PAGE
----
by ultraviolet light from arc welding. A painful
condition, it usually heals if the eyes are covered
with pads for a day or two. It can be prevented
by the proper use of protective goggles. A similar condition occurs in snow-blindness or when
someone fails to protect the eyes when using
suntan lamps.
Arcus Senilis
See under EYE, DISORDERS OF.
Arenaviruses
A group of viruses, so-called because under the
electron microscope they have a sand-sprinkled
(Latin, arenosus) appearance. Among the diseases in humans for which they are responsible
are LASSA FEVER in West Africa, Argentinian
haemorrhagic fever (mortality rate 3–15 per
cent), a similar disease in Bolivia (mortality rate
18 per cent), and lymphocytic choriomeningitis, in which deaths are uncommon.
Arteries 53
Areola
Areola literally means a small space, and is the
term applied to the red or dusky ring around
the nipple, or around an inflamed part. Increase
in the duskiness of the areola on the breast is an
important early sign of pregnancy.
Argyll Robertson Pupil
A condition (described originally by Dr Argyll
Robertson) in which the pupils contract when
the eyes converge on a near object, but fail to
contract when a bright light falls on the eye. It
is found in several diseases, especially in locomotor ataxia and neurosyphilis, an advanced
manifestation of SYPHILIS.
Argyria
Argyria, or argyriosis, means the effect produced by taking silver salts over a long period,
and consists of a deep duskiness of the skin,
especially of the exposed parts.
Aromatase Inhibitors
A group of drugs that stop the action of the
ENZYME, aromatase. This enzyme converts
androgens (see ANDROGEN) to OESTROGENS. If
this conversion is inhibited, the concentrations
of oestrogens in the body are reduced – so these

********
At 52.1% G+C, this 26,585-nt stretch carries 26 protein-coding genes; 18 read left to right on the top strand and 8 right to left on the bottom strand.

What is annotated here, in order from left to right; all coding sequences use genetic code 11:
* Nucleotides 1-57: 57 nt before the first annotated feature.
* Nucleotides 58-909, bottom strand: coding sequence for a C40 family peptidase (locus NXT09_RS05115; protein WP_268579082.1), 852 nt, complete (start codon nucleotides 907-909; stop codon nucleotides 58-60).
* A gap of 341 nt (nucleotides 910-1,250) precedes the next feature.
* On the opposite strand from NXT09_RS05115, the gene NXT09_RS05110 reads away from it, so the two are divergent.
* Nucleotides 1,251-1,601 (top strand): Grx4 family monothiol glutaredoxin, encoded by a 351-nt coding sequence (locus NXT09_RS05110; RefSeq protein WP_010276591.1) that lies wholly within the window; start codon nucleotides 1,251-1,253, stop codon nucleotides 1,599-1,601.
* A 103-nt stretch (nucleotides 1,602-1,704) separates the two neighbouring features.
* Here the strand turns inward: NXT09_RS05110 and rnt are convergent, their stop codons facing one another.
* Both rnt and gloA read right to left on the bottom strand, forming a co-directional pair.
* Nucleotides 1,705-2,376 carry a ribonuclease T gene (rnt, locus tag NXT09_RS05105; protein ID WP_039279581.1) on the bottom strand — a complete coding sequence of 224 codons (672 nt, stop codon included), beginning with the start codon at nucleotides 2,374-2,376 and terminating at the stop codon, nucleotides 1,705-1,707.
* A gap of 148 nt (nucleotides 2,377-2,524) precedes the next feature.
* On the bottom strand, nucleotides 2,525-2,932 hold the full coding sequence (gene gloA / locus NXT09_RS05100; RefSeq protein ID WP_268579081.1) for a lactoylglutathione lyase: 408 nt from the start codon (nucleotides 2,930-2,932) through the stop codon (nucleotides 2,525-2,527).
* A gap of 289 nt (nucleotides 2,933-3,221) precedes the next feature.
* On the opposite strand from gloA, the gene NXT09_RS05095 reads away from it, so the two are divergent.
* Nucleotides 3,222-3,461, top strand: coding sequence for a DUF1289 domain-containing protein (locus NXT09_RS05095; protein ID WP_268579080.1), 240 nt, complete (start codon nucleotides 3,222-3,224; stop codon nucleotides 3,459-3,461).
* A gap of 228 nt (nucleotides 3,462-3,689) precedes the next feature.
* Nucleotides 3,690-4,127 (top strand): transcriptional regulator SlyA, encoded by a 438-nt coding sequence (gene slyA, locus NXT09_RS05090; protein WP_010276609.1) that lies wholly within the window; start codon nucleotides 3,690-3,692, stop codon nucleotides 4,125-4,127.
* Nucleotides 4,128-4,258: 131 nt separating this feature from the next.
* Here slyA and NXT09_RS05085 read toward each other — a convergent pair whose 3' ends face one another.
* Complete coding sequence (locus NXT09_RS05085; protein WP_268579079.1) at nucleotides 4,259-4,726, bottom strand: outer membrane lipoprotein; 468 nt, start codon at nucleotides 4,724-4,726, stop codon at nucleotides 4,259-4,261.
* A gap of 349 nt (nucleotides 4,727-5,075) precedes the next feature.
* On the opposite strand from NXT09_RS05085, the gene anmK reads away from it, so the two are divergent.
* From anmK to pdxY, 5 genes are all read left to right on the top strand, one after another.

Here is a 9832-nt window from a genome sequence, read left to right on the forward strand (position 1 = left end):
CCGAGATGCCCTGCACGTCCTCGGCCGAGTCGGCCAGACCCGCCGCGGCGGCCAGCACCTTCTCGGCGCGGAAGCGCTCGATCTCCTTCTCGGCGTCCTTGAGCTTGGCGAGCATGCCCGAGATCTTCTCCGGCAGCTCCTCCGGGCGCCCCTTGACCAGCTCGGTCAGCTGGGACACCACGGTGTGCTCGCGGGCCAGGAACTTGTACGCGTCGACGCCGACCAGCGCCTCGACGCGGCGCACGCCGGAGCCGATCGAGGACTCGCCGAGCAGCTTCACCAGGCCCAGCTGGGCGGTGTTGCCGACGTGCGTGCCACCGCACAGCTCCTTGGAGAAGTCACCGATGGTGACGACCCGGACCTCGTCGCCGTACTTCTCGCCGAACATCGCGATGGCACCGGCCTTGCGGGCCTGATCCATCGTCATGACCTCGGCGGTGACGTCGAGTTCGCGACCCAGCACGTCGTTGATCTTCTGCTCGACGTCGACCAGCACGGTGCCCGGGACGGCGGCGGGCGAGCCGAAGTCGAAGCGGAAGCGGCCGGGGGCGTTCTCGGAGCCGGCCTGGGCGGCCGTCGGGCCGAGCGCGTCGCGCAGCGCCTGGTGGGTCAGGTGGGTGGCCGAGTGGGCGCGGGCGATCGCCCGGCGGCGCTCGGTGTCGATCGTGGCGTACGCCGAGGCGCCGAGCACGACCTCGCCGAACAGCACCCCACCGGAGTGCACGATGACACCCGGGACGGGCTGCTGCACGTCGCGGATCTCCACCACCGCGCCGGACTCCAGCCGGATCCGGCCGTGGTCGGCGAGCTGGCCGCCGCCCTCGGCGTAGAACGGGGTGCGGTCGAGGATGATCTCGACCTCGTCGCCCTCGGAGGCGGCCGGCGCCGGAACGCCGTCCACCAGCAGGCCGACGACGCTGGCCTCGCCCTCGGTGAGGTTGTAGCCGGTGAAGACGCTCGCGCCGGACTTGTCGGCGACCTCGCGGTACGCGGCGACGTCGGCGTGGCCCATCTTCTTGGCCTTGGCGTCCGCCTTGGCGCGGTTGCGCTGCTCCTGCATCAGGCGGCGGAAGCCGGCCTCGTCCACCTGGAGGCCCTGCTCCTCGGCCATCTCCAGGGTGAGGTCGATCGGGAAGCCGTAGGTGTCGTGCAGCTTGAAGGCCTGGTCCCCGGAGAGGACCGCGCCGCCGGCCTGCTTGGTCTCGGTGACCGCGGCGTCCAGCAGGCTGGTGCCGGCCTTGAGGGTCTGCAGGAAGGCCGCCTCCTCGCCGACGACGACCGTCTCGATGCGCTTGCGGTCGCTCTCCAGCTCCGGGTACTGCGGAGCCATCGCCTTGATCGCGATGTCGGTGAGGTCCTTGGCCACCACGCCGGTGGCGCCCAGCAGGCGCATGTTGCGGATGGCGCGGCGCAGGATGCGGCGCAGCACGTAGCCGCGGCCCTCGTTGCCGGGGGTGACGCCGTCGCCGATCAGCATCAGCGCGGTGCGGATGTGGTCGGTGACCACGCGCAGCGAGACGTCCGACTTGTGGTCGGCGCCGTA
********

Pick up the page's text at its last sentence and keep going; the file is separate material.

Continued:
drugs operate against tumours, such as breast
cancer, that depend on oestrogen for their
growth. Aromatase inhibitors include anastrazole and formestane, and they are usually prescribed as second-line treatment after TAMOXIFEN, the prime drug treatment for breast cancer.
Arrhythmia
Arrhythmia means any variation from the normal regular rhythm of the heartbeat. The condition is produced by some affection interfering
with the mechanism which controls the beating
of the heart, and includes the following disorders: sinus arrhythmia, atrial fibrillation,
atrial flutter, heart block, extrasystoles, pulsus
alternans, and paroxysmal atrial tachycardia,
ventricular tachycardia and ventricular fibrillation. (See HEART, DISEASES OF; ELECTROCARDIOGRAM (ECG).)
Arsenic
A metalloid with industrial use in glass, wood
preservative, herbicide, semiconductor manufacture, and as an alloy additive. It may be a
component in alternative or traditional remedies both intentionally and as a contaminant.
Common in the environment and in food,
especially seafood, arsenic is odourless and tasteless and highly toxic by ingestion, inhalation
and skin contact. It binds to sulphydryl groups
inhibiting the action of many enzymes (see
and also disrupts oxidative phosphorylation by substituting for PHOSPHORUS.
Clinical effects of acute poisoning range from
severe gastrointestinal effects to renal impairment or failure characterised by OLIGURIA,
HAEMATURIA, PROTEINURIA and renal tubular
necrosis. SHOCK, COMA and CONVULSIONS are
reported, as are JAUNDICE and peripheral
NEUROPATHY. Chronic exposures are harder to
diagnose as effects are non-specific: they include
gastrointestinal disturbances, hyperpigmentation and HYPERKERATOSIS of skin, localised
OEDEMA,
ALOPECIA,
neuropathy,
PARAESTHESIA, HEPATOMEGALY and jaundice.
Management is largely supportive, particularly
ensuring adequate renal function. Concentrations of arsenic in urine and blood can be
measured and therapy instituted if needed. Several CHELATING AGENTS are effective: these
include DMPS (2, 3-dimercapto-1-propanesulphonate), penicillamine and dimercaprol;
DMPS is now agent of choice.
ENZYME)
Artefact
See ARTIFACT.
Arteries
Arteries are vessels which convey oxygenated
blood away from the heart to the tissues of the
body, limbs and internal organs. In the case of
most arteries the blood has been purified by
passing through the lungs, and is consequently
bright red in colour; but in the pulmonary
arteries, which convey the blood to the lungs, it
is deoxygenated, dark, and like the blood in
veins.
The arterial system begins at the left ventricle